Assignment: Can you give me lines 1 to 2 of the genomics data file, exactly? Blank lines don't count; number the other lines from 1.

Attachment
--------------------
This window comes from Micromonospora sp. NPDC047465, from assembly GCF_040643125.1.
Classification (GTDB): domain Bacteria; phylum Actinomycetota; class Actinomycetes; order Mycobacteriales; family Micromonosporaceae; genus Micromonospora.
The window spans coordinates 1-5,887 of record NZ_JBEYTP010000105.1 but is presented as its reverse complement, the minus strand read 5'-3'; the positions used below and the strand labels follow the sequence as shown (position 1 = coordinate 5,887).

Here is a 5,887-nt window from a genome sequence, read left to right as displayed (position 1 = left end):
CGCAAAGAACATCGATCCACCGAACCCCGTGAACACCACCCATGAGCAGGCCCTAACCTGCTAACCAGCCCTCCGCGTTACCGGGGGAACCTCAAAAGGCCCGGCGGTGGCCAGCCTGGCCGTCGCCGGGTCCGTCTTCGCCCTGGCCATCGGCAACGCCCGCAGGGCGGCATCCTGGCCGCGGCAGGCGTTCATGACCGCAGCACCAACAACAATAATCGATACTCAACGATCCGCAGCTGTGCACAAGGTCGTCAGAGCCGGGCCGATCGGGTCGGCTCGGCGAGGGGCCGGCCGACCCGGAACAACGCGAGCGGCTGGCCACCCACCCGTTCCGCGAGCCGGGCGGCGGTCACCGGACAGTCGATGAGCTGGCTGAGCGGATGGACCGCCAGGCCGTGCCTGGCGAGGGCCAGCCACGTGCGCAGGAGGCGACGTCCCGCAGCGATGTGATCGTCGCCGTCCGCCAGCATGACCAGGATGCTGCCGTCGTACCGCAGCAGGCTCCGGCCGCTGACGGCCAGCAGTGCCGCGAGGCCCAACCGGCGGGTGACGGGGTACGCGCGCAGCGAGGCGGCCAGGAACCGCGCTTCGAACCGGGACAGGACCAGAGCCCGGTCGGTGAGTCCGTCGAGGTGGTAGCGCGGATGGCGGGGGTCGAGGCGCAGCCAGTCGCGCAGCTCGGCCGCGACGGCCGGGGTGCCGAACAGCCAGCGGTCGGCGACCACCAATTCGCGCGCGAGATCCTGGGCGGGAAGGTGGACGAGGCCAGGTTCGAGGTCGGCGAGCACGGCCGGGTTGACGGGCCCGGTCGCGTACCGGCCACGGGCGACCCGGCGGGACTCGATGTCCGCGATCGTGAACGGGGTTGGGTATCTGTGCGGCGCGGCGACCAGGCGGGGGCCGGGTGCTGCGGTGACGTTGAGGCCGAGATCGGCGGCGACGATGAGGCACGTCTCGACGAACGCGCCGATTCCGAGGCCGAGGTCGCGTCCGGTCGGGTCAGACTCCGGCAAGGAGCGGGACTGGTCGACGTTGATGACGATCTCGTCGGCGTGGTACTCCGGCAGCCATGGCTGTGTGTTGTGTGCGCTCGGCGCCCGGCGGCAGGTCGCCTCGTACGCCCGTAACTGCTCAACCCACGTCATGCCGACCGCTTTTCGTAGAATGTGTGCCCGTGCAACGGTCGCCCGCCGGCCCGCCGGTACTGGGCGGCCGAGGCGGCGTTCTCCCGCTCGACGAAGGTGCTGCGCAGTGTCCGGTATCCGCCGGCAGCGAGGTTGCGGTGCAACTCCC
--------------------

This window comes from Micromonospora sp. NPDC047465, from assembly GCF_040643125.1.
Classification (GTDB): domain Bacteria; phylum Actinomycetota; class Actinomycetes; order Mycobacteriales; family Micromonosporaceae; genus Micromonospora.